Honoring those in authority

Most of us are aware that the New Testament talks about respecting authority, honoring the king, etc. Christians were not to be disrespectful to those in power. I don’t feel that that principle has changed, though the specifics may have. (We don’t have a king, but I think the principle about honoring rulers remains)

What I’m wondering about is this: how far are we to take that? We are to be respectful to all people, but I think there’s a greater honor due to those in power. Does that mean all elected officials? All government officials? Anyone with authority (like security guards, flight attendants, etc.)?

In a democracy like ours, must we show equal honor to all three branches? To all levels: national, state, country, city, and others?

How do you apply this principle? To whom do we show honor? What does this honor and respect look like?

I’d like to hear your thoughts.

4 thoughts on “Honoring those in authority

  1. Keith Brenton

    I’m not good at sticking to this commitment, but I believe respect should be shown to rulers even when they have betrayed your trust.

    Presidents Nixon and Clinton were still my Presidents though they acted illegally.

    Comes a point however, when you may have to say, “With all due respect, Mr. President, I cannot bow down before your 90-foot idol nor burn a pinch of incense to acknowledge your deity.”

  2. Terry Bouchelle

    Yes they all should be honored and spoken about with respect. That obviously is not the same thing as being obeyed or appreciated liked. They are our rulers, but Jesus is our Lord.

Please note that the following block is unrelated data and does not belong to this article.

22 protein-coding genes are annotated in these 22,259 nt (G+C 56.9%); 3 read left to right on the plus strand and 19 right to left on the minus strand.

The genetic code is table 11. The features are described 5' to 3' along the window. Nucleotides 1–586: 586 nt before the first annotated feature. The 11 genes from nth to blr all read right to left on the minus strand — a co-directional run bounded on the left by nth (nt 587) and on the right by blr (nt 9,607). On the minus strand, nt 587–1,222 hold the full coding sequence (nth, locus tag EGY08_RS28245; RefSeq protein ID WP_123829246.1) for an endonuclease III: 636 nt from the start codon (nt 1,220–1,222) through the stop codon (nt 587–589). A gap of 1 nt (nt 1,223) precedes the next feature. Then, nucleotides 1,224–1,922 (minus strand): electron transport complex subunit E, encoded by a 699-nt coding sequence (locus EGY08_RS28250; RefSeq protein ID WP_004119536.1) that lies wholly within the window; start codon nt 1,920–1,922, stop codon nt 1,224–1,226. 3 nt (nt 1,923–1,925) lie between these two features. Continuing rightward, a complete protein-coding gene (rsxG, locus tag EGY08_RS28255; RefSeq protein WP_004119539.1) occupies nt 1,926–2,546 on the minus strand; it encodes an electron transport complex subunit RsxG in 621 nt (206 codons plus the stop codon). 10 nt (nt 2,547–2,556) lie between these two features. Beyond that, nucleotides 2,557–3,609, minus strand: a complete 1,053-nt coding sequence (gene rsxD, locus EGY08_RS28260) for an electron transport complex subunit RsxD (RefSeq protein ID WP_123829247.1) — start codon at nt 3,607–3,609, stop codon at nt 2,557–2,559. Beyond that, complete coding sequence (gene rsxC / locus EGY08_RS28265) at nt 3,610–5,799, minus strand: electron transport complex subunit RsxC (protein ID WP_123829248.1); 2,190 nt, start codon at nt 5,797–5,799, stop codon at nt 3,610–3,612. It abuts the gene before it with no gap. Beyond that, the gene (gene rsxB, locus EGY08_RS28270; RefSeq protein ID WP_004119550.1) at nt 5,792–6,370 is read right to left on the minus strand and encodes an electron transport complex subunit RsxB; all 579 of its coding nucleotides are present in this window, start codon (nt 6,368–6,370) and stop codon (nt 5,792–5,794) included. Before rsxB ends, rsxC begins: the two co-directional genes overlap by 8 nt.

Like Keith Brenton, I sometimes fail.
    This is an area I keep working on as my mouth sometimes speaks before I allow myself to think through what I’m saying.

  3. Paul Smith

    Kind of pedantic here, but I think everything hinges on the definition of the terms “honor” and “be subject” and the like. Both Paul and Peter commanded honor to the secular authority, yet both refused to obey when obedience meant disobedience to God. We are commanded to pray for such leaders (unfortunately the content of those prayers was left somewhat vague), and beyond that I think we are to hold the office in esteem and try to give the office holder the benefit of the doubt (at least initially). What is NOT allowed is a blanket “my country right or wrong” attitude or a divination of the documents that constitute a state or nation. What we have seen over the past three months (worship of Obama/vilification of Trump; worship of Trump/vilification of Obama) is unsettling and does not bode well for the health of our republic. The next few months and maybe years will be interesting, but I’m afraid in a not too positive sense.

  4. David Cabe

    Rather than getting stuck on the words we have to look to the fundamental principle that this and so many New Testament verses rest on in order to fast foward 2000 years to our current system of government where our leaders are elected and answer to the people. The principle is this: love your neighbor as yourself. This first means communicate with and about our leaders with civility and offer criticism constructively. And cease rejoicing in their failures and weaknesses as if the point of it all is for one side to win the game. Surely this will move us a long way to extracting the logs from our own eyes and fulfilling the command.

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